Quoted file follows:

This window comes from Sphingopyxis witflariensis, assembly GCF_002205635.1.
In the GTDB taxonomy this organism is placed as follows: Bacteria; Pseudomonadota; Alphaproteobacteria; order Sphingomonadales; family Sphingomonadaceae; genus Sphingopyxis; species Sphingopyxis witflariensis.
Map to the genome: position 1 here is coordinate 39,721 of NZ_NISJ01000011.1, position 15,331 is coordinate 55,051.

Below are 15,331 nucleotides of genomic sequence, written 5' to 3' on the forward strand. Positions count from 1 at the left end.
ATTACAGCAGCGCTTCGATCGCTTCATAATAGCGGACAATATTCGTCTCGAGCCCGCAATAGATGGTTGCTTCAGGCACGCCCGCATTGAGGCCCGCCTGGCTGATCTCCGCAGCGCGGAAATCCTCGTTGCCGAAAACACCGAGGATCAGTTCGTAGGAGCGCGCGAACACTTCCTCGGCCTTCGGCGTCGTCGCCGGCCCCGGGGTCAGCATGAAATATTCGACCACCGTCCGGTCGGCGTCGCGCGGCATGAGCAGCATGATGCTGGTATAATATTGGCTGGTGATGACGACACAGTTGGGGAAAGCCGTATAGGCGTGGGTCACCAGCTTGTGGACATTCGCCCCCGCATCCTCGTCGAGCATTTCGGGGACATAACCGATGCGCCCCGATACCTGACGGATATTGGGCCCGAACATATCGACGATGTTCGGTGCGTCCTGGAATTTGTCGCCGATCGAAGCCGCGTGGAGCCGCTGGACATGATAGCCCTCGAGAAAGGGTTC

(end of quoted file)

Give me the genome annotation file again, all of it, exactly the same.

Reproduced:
This window comes from Sphingopyxis witflariensis, assembly GCF_002205635.1.
In the GTDB taxonomy this organism is placed as follows: Bacteria; Pseudomonadota; Alphaproteobacteria; order Sphingomonadales; family Sphingomonadaceae; genus Sphingopyxis; species Sphingopyxis witflariensis.
Map to the genome: position 1 here is coordinate 39,721 of NZ_NISJ01000011.1, position 15,331 is coordinate 55,051.

Below are 15,331 nucleotides of genomic sequence, written 5' to 3' on the forward strand. Positions count from 1 at the left end.
ATTACAGCAGCGCTTCGATCGCTTCATAATAGCGGACAATATTCGTCTCGAGCCCGCAATAGATGGTTGCTTCAGGCACGCCCGCATTGAGGCCCGCCTGGCTGATCTCCGCAGCGCGGAAATCCTCGTTGCCGAAAACACCGAGGATCAGTTCGTAGGAGCGCGCGAACACTTCCTCGGCCTTCGGCGTCGTCGCCGGCCCCGGGGTCAGCATGAAATATTCGACCACCGTCCGGTCGGCGTCGCGCGGCATGAGCAGCATGATGCTGGTATAATATTGGCTGGTGATGACGACACAGTTGGGGAAAGCCGTATAGGCGTGGGTCACCAGCTTGTGGACATTCGCCCCCGCATCCTCGTCGAGCATTTCGGGGACATAACCGATGCGCCCCGATACCTGACGGATATTGGGCCCGAACATATCGACGATGTTCGGTGCGTCCTGGAATTTGTCGCCGATCGAAGCCGCGTGGAGCCGCTGGACATGATAGCCCTCGAGAAAGGGTTC